Wednesday, June 07, 2006

Other Google notes...

So Steve's email sent me back to Google Labs. I downloaded and began testing "Google Notebook" (currently the 3rd one down on the left-hand side of the G Labs page), which is explained as follows: "Clip and collect information as you browse the web." Hmmm.... how's this different than Furl or No tags/folksonomies - no collaborative building? More text-oriented - little notes to yourself? So I'm not impressed yet. It's a very basic tool at this point - little more than an online personal Notepad with hyperlink support. [To be fair, that may be all the Google folks are seeking - keep it simple, eh?]

I should also mention that I've played with Google Reader (Google's fairly recent RSS feed aggregator - to keep up with your favorite blogs, wikis and/or straight RSS feeds - at I'm not in love with it - I find the interface a little frustrating - too few options of how to present and organize my feeds - but I'm sure it will improve with time. And I'm not in love with Bloglines' interface, either, so I think that Google Reader might have a role for some librarians...

And yes, you'll need a gmail account to use this or just about any other Google tool. It's quick, easy, and free - get more info about the service (don't forget, for fierce privacy advocates, there are issues related to automated bots searching your emails to present the appropriate Google "AdWords" - their revenue-generating feature that appears - fairly unobtrusively, I think - on the right-hand side of the screen) I can heartily recommend Gmail, which offers great functionality these days (yes, you can even back up your gmail, if you're concerned about Google going belly up or starting to charge for its services - by interfacing with its POP/SMTP support - e.g., using an Outlook-type email client... ) Also, I love the Google personalized homepage as a place to view the feeds of the blogs I'm monitoring, along with my Gmail and my Google Reader (RSS feed aggregator).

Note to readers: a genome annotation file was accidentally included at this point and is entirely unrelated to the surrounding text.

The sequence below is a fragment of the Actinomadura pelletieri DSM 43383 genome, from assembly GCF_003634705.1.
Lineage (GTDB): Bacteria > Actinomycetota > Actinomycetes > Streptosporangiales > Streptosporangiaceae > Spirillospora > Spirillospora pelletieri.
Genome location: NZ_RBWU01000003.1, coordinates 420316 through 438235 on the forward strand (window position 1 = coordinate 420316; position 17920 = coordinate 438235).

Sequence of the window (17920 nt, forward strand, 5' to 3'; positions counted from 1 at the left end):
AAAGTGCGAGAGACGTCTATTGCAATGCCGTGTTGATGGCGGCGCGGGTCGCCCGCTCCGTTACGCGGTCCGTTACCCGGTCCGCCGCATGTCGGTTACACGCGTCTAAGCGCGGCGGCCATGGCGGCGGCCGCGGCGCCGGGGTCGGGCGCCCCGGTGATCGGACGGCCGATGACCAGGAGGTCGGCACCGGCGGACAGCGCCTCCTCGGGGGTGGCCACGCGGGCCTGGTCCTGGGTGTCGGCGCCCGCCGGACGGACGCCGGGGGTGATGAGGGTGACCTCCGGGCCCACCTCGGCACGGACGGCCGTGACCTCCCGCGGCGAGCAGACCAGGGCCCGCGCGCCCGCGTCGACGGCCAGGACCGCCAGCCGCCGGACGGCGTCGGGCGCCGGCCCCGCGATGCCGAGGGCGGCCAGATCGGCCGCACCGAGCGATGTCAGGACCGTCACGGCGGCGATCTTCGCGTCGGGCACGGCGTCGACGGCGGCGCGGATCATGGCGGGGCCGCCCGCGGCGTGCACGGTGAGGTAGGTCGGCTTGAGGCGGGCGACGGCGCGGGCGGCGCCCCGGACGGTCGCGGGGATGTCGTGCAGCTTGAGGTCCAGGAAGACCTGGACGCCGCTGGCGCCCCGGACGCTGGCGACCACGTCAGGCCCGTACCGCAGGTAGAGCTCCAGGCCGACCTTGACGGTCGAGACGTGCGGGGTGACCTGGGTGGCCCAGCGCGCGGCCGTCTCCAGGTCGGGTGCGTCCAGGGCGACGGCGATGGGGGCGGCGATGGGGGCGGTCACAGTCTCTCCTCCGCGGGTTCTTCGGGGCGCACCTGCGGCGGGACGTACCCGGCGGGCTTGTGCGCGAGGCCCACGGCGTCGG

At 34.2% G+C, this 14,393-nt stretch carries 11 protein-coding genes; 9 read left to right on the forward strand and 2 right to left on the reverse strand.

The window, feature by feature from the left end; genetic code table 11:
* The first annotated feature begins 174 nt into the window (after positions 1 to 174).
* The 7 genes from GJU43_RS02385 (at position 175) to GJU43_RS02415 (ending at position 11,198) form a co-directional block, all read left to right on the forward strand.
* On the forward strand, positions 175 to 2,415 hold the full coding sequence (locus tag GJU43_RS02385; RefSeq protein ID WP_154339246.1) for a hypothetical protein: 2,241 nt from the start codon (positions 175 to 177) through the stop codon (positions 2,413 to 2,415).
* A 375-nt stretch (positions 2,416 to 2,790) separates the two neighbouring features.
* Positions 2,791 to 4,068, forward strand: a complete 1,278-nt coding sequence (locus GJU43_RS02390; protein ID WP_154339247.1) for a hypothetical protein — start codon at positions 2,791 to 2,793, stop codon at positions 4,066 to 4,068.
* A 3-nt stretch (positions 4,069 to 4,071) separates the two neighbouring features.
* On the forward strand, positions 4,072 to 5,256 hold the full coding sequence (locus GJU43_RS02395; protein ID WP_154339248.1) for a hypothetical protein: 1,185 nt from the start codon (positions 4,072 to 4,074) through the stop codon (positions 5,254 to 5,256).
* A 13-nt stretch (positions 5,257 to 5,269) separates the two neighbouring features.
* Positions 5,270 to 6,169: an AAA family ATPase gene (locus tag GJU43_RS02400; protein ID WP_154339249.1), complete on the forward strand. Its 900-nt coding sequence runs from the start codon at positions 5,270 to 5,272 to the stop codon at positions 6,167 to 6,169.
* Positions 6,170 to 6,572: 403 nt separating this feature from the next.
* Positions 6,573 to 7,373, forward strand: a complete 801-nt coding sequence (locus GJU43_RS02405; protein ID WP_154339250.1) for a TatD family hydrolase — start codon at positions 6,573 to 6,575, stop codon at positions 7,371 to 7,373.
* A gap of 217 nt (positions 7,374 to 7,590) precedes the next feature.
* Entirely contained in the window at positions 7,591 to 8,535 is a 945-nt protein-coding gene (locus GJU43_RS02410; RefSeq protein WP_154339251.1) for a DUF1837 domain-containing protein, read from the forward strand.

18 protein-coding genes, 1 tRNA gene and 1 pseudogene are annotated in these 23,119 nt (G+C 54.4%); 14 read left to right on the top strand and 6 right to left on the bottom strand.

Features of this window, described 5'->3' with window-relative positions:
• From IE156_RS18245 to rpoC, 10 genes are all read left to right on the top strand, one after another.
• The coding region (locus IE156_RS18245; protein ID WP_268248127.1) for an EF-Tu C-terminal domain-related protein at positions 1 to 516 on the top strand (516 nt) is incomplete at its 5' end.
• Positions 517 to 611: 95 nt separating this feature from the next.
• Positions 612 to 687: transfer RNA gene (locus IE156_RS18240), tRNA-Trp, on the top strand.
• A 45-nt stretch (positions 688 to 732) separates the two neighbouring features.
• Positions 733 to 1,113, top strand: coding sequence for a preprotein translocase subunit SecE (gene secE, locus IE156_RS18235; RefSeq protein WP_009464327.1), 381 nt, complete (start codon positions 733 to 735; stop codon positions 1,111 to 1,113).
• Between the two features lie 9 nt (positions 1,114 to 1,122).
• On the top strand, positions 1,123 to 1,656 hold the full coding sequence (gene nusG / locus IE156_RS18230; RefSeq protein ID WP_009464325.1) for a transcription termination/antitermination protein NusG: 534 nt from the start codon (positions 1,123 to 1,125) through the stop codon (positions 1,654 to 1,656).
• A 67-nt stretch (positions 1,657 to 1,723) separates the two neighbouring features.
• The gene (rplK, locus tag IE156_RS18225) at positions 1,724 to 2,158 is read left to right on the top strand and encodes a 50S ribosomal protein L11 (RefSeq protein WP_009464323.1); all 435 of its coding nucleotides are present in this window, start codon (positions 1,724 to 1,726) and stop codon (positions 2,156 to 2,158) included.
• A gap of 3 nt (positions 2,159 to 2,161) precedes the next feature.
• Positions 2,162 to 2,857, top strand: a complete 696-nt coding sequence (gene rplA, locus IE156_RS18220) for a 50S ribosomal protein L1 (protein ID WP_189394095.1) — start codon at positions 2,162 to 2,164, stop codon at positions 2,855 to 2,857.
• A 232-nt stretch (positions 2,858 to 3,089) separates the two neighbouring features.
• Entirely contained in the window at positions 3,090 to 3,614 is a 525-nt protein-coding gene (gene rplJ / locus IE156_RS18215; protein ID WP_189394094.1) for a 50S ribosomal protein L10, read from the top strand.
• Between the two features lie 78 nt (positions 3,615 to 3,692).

So what's up with all of these new Google tools? What do they all add up to? Is it just a mish-mosh... well, close... they're modular web applications, like widgets, that - in theory - in the best case Web2.0 scenario - would allow web users to fit together any way they'd like - to "mashup" the code and integrate these app's with other things of interest to them that are not necessarily Google-based, for example. That's the concept, anyway. Technically speaking, I'm probably using imprecise terminology, but you get the concept. Think building blocks - think of being a "child" on the web, playing with those blocks and making something that is uniquely your own, something that will serve you best (rather than letting a bunch of technogeeks out there decide which will be the features that you're interested in having and allowing them to put them together in a single, monstrously-proportioned, proprietary piece of software that costs you a bundle... not that I'm referring to a specific vendor here, really!).

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